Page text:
Improve Your IVR Menus with These Best Practices
At some point, you’ve called a business and listened to its Interactive Voice Response (IVR) menu. If in this situation more than once, you likely noticed a difference in experience: that's because some call systems are intuitive, easy-to-follow, while others more arduous. Businesses should strive for the former, a reason why we’ve drafted the five IVR menu tips below.
Never Hang Up on a Caller
Although this seems commonsensical, hanging up is a popular issue with IVR menus. Ending calls prematurely is typically undeliberate, but rather the result of poor system configuration. For instance, when experiencing high traffic volumes, the system may request that the caller try again later. Similarly, some IVR menus disconnect if the caller presses an incorrect key. Test your system regularly for such quirks.
Provide Detailed Navigational Options
Customers should receive call instructions within the first couple of seconds. This includes how to select options as well as a few quick escapes (i.e. voicemail, extension or operator). Always allow callers to repeat information or to return to the previous menu. Unfamiliar junctions lead to call abandonment, so make them as sparse as possible. Similarly, unannounced call transfers can confuse, so let callers know what’s happening. Always give the option to speak with a representative, too, as some callers abhor IVR menus altogether.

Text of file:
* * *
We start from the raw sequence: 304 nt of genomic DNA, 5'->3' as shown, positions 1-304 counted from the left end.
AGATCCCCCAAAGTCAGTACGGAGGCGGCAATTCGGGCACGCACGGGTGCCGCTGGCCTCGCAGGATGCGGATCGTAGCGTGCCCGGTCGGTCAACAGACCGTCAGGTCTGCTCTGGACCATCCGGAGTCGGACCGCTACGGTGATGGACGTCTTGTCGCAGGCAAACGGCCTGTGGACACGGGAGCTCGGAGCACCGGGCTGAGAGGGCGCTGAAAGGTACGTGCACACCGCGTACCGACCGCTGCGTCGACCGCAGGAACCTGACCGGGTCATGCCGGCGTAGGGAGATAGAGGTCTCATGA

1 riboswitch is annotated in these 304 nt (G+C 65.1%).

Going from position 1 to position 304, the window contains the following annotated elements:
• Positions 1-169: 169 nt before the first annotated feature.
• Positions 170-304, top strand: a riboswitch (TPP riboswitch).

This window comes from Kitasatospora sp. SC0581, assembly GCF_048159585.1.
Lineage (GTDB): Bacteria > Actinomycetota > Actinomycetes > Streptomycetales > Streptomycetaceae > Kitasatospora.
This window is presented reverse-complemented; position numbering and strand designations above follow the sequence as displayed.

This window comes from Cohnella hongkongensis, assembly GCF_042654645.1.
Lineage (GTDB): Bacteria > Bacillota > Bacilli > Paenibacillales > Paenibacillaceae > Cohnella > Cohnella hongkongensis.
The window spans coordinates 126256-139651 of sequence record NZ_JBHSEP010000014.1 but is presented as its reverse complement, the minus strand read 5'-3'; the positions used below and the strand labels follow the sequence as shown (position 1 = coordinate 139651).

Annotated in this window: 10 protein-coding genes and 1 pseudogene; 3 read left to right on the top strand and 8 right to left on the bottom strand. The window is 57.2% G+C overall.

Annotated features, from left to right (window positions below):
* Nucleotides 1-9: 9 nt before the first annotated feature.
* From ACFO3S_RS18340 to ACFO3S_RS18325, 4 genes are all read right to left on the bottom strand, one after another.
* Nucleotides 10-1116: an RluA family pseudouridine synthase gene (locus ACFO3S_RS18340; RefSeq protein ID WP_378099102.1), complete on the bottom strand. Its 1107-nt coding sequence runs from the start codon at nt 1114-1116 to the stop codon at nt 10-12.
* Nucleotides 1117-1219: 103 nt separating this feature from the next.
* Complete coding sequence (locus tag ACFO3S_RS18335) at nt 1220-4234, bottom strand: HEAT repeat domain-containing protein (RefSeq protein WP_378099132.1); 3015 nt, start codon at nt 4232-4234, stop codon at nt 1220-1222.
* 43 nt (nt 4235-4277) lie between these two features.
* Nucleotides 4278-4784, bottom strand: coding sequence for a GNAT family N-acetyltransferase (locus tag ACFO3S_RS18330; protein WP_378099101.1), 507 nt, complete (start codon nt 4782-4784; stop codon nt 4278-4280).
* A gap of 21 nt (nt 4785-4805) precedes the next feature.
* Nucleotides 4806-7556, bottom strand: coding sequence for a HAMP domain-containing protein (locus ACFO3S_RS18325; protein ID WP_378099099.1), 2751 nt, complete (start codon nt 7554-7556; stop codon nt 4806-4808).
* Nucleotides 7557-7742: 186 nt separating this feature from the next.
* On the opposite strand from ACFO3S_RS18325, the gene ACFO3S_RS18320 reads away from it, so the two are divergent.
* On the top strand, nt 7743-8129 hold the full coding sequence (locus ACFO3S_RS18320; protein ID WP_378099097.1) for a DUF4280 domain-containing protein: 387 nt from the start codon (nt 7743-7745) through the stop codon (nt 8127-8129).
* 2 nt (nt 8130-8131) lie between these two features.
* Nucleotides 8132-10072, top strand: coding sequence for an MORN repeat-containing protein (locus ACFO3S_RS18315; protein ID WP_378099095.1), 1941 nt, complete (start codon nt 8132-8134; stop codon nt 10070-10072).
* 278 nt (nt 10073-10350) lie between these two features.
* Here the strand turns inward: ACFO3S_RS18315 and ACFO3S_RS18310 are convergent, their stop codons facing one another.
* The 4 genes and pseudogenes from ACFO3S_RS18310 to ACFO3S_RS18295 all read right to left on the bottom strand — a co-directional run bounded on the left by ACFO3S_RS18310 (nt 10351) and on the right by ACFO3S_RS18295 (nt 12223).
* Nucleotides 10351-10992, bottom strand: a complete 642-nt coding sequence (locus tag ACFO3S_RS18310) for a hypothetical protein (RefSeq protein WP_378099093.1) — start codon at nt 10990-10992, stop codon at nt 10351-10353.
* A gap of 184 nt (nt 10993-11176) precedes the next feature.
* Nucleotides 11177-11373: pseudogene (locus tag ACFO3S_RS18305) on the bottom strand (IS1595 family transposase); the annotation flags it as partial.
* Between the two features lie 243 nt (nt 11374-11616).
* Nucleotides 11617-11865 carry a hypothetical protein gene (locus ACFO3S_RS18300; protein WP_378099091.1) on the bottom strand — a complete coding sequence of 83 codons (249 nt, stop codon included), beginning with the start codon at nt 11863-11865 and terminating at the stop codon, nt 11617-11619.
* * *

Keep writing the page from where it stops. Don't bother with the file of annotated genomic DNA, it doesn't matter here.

Limit the Items in Your IVR Menu
Bill Pawlak, president of Inovdesigns, recommends setting up an IVR menu with a maximum of five items. Other research suggests three is ideal, while four pushes the envelope. It’s not that callers have poor memories but that their attention is often divided. For this reason, lead with the popular options and provide more than one way to select them (i.e. button or voice command).
Role Play and Become the Caller
Configure your IVR menu so that it accommodates the caller—not the representative. Simplify the structure using the tips above, favouring conciseness and clarity. Explain to callers when they’ve made an error and how to correct it. Remember also to talk with callers and not at them. This means speaking accessibly (no jargon!) and politely. Surprisingly, even changing speakers can affect the tone of an IVR menu, so select one voice and stick with it. Choose one as friendly and authentic (no robots!) as possible.
Ask for Feedback
At the end of your IVR menu or script, request feedback from the caller. Pose a few brief questions that target key aspects of your call system, thus gauging what does and doesn’t work. You may want to provide incentive to capture more opinions—so get creative.